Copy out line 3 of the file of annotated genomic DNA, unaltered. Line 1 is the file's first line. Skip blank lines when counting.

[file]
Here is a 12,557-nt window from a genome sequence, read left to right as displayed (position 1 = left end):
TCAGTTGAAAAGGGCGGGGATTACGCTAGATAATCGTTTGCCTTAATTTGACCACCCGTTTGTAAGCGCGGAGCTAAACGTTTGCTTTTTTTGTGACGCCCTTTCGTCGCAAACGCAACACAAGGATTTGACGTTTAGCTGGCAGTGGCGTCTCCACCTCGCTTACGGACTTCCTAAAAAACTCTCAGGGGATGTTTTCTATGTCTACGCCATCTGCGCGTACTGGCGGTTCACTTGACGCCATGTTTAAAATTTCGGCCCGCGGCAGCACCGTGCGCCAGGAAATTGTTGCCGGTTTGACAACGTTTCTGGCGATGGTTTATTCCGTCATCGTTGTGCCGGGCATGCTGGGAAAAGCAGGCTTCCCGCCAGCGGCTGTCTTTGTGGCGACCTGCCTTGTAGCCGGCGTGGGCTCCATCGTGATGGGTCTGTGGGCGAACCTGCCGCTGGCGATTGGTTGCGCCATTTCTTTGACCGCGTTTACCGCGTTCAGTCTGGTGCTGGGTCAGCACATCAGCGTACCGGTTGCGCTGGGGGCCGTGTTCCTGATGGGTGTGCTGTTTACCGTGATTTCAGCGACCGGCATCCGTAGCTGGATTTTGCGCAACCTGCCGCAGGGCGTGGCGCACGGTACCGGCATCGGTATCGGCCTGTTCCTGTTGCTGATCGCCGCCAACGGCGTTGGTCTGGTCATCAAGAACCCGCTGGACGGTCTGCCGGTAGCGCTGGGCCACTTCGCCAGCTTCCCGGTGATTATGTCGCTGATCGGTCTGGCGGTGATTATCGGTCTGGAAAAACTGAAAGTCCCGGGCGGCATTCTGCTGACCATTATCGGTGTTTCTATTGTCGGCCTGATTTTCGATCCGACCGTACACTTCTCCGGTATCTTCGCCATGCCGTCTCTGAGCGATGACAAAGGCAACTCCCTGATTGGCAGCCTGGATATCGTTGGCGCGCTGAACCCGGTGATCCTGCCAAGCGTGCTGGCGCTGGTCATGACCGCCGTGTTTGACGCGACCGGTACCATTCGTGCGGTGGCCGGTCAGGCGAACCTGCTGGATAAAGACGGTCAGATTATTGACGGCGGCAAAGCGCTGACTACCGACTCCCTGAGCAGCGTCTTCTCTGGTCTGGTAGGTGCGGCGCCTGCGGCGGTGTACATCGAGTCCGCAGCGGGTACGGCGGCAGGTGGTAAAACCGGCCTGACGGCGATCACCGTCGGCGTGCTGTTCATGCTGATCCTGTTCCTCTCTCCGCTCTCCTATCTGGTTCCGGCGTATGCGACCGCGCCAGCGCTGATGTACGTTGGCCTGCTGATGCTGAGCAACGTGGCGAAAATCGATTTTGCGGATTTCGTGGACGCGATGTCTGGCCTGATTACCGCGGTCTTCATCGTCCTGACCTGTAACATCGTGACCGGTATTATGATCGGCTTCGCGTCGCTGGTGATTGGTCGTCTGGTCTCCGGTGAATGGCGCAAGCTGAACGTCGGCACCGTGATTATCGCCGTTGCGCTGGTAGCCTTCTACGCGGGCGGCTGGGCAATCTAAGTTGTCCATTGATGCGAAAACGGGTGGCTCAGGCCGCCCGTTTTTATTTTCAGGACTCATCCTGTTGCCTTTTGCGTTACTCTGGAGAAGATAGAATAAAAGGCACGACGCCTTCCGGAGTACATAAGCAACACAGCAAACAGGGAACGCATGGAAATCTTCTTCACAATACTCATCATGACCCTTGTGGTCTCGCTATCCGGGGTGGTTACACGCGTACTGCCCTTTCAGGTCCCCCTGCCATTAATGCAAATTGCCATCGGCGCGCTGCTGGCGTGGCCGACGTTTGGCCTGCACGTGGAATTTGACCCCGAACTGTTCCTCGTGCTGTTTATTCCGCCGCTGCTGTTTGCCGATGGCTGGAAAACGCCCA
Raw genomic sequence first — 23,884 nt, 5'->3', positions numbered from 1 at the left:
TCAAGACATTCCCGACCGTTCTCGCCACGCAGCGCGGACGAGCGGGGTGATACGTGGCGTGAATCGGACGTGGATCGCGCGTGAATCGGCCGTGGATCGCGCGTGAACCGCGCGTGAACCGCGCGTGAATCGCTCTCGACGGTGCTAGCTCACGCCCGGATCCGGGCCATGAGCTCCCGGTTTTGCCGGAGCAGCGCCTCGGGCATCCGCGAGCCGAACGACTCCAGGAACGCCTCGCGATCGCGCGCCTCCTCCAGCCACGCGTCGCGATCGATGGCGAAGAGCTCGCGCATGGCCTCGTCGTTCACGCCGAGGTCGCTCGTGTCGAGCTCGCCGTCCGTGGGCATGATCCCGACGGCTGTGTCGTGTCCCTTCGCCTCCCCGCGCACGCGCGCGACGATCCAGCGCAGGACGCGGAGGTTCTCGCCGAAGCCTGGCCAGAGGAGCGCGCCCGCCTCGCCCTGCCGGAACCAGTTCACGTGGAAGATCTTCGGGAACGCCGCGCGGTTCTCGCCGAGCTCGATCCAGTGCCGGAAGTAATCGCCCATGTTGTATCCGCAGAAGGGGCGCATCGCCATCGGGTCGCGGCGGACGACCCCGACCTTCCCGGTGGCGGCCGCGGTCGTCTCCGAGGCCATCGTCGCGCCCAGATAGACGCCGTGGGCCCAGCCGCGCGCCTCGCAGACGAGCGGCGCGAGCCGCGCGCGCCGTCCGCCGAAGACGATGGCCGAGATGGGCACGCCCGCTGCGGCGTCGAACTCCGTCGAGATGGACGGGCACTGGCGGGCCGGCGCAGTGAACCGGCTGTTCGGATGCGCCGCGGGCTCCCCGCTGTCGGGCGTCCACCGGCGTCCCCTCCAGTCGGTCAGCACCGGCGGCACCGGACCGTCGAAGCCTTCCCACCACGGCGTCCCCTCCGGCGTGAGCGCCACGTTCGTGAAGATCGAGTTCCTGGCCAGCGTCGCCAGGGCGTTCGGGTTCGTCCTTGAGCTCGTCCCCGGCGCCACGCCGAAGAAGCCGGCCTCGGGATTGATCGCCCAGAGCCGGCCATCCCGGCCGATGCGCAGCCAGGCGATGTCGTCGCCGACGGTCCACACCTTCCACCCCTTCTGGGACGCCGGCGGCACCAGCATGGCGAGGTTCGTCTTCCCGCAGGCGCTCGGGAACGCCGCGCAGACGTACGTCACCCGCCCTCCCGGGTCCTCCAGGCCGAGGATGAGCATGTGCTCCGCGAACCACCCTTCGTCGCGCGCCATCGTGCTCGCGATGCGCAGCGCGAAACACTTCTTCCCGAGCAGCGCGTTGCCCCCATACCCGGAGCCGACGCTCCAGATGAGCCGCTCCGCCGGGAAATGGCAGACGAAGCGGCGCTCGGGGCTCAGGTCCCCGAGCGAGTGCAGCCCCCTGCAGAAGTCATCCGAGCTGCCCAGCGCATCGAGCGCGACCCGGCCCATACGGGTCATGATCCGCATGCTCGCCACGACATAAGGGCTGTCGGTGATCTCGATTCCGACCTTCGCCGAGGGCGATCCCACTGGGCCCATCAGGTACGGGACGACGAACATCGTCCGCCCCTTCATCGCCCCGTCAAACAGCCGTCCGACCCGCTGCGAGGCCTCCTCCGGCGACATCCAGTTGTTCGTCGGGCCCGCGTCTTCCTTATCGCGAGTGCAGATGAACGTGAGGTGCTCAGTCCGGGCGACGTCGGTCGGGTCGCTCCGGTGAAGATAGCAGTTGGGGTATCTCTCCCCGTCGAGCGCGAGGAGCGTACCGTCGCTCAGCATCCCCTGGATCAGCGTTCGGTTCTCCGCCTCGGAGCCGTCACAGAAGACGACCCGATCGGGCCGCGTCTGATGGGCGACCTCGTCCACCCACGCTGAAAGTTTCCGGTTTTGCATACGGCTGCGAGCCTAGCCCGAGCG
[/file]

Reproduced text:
Raw genomic sequence first — 23,884 nt, 5'->3', positions numbered from 1 at the left: